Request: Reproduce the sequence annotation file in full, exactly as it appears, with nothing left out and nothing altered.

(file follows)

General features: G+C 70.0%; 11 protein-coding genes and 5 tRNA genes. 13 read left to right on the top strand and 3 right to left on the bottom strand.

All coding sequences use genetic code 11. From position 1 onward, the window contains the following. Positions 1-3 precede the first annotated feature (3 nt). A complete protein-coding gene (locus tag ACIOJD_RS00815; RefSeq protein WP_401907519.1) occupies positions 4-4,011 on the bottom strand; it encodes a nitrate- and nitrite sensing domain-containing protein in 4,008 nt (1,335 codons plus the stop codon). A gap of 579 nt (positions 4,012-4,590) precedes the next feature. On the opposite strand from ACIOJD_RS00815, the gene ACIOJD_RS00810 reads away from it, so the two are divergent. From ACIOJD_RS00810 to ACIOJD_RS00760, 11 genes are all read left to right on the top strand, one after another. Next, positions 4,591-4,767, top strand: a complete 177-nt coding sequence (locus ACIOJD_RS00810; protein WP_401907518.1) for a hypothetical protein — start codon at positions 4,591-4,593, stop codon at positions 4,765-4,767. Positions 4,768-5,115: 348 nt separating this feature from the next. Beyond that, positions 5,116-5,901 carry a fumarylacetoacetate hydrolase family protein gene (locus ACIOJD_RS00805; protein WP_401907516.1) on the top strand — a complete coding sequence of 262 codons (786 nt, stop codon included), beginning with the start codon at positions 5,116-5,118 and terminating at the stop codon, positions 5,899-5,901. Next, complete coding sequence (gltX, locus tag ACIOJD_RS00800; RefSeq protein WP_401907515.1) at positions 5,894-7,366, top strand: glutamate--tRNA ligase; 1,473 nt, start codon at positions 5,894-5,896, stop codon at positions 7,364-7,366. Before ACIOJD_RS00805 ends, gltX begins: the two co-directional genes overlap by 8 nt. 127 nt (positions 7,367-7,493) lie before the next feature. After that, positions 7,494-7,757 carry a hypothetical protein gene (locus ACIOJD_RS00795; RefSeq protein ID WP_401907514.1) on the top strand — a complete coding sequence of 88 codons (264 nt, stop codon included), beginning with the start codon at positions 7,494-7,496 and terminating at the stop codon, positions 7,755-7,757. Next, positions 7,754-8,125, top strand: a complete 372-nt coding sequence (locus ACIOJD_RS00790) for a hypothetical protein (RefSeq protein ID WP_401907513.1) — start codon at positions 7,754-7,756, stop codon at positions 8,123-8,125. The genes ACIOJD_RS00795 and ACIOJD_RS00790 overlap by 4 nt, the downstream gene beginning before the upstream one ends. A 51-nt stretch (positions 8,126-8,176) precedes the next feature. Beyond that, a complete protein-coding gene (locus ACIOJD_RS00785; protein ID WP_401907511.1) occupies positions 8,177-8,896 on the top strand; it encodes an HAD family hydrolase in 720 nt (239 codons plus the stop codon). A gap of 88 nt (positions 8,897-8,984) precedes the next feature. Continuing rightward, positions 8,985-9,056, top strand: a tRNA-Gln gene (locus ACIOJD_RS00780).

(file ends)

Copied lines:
General features: G+C 70.0%; 11 protein-coding genes and 5 tRNA genes. 13 read left to right on the top strand and 3 right to left on the bottom strand.

All coding sequences use genetic code 11. From position 1 onward, the window contains the following. Positions 1-3 precede the first annotated feature (3 nt). A complete protein-coding gene (locus tag ACIOJD_RS00815; RefSeq protein WP_401907519.1) occupies positions 4-4,011 on the bottom strand; it encodes a nitrate- and nitrite sensing domain-containing protein in 4,008 nt (1,335 codons plus the stop codon). A gap of 579 nt (positions 4,012-4,590) precedes the next feature. On the opposite strand from ACIOJD_RS00815, the gene ACIOJD_RS00810 reads away from it, so the two are divergent. From ACIOJD_RS00810 to ACIOJD_RS00760, 11 genes are all read left to right on the top strand, one after another. Next, positions 4,591-4,767, top strand: a complete 177-nt coding sequence (locus ACIOJD_RS00810; protein WP_401907518.1) for a hypothetical protein — start codon at positions 4,591-4,593, stop codon at positions 4,765-4,767. Positions 4,768-5,115: 348 nt separating this feature from the next. Beyond that, positions 5,116-5,901 carry a fumarylacetoacetate hydrolase family protein gene (locus ACIOJD_RS00805; protein WP_401907516.1) on the top strand — a complete coding sequence of 262 codons (786 nt, stop codon included), beginning with the start codon at positions 5,116-5,118 and terminating at the stop codon, positions 5,899-5,901. Next, complete coding sequence (gltX, locus tag ACIOJD_RS00800; RefSeq protein WP_401907515.1) at positions 5,894-7,366, top strand: glutamate--tRNA ligase; 1,473 nt, start codon at positions 5,894-5,896, stop codon at positions 7,364-7,366. Before ACIOJD_RS00805 ends, gltX begins: the two co-directional genes overlap by 8 nt. 127 nt (positions 7,367-7,493) lie before the next feature. After that, positions 7,494-7,757 carry a hypothetical protein gene (locus ACIOJD_RS00795; RefSeq protein ID WP_401907514.1) on the top strand — a complete coding sequence of 88 codons (264 nt, stop codon included), beginning with the start codon at positions 7,494-7,496 and terminating at the stop codon, positions 7,755-7,757. Next, positions 7,754-8,125, top strand: a complete 372-nt coding sequence (locus ACIOJD_RS00790) for a hypothetical protein (RefSeq protein ID WP_401907513.1) — start codon at positions 7,754-7,756, stop codon at positions 8,123-8,125. The genes ACIOJD_RS00795 and ACIOJD_RS00790 overlap by 4 nt, the downstream gene beginning before the upstream one ends. A 51-nt stretch (positions 8,126-8,176) precedes the next feature. Beyond that, a complete protein-coding gene (locus ACIOJD_RS00785; protein ID WP_401907511.1) occupies positions 8,177-8,896 on the top strand; it encodes an HAD family hydrolase in 720 nt (239 codons plus the stop codon). A gap of 88 nt (positions 8,897-8,984) precedes the next feature. Continuing rightward, positions 8,985-9,056, top strand: a tRNA-Gln gene (locus ACIOJD_RS00780).